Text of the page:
John E. Zuccotti

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John E. Zuccotti
Born June 23, 1937
Occupation Real estate developer
Spouse(s) Susan Zuccotti
Children Three
Parents Angelo and Gemma Zuccotti

John E. Zuccotti (born 1937) is an Italian-American businessman who is active in real estate and development in New York City. He is best known as the namesake of Zuccotti Park.

Early life[edit]

John Zuccotti was born in 1937 to Angelo and Gemma Zuccotti. He had one brother, Andrew. His father Angelo was an Italian immigrant to the United States who had become well-known in New York's high society as the longtime doorman of El Morocco, a nightclub frequented by the rich and famous.[1]

Zuccotti graduated in 1959 from Princeton University with a bachelor's degree. He earned a JD degree from Yale Law School in 1963.

Career[edit]

In mid-November 1975 Zuccotti was named first deputy mayor of the city by Mayor Abraham D. Beame[2] He has served in a number of governmental and civic positions including member of the New York City Planning Commission starting in 1971, of which he became chairman in 1973.[3] He served as assistant to the secretary of Housing and Urban Development and as chairman of the Real Estate Board of New York.[2] He is also a member of the boards of groups as diverse as World Trade Center Memorial Foundation and the Visiting Nurse Service of New York.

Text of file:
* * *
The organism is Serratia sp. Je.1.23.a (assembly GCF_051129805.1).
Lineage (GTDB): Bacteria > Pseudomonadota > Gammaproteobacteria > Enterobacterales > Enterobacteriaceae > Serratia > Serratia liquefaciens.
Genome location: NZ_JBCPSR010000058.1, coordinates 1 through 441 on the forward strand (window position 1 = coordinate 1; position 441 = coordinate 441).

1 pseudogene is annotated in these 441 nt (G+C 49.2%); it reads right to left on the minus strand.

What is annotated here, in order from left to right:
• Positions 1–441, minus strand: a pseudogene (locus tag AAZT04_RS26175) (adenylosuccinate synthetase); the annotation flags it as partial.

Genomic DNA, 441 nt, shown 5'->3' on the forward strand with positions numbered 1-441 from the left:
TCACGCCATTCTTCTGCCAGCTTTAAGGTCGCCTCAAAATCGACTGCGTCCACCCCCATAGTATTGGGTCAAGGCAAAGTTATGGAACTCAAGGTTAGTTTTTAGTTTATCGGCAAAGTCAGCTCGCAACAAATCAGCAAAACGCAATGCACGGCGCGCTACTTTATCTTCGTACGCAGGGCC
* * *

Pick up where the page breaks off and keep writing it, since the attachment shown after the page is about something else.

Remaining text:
As a businessman, Zuccotti has been active in the development of New York City, as a partner in a number of real estate firms including Olympia & York, and law firms such as Brown & Wood and Tufo & Zuccotti and as the U.S. chairman of Brookfield Properties.

Politically, Zuccotti has been active in both Democratic and Republican politics on both the local and national level, serving at various times on the National Republican Congressional Committee and Joe Biden's presidential campaign.

Zuccotti is married to Susan Sessions Zuccotti, the author of a number of books relating to the Holocaust.[2]

References[edit]

Notes

  1. ^ Thomas Jr., Robert McG. (August 12, 1998). "Angelo Zuccotti, 89, Artist of the Velvet Rope". The New York Times. 
  2. ^ a b c Roberts, Sam. "City Room: A Public Servant Whose Name Is Now on Protesters’ Lips" New York TImes (October 5, 2011)
  3. ^ "John E. Zuccotti".National 9/11 memorial and museum (March 28, 2013)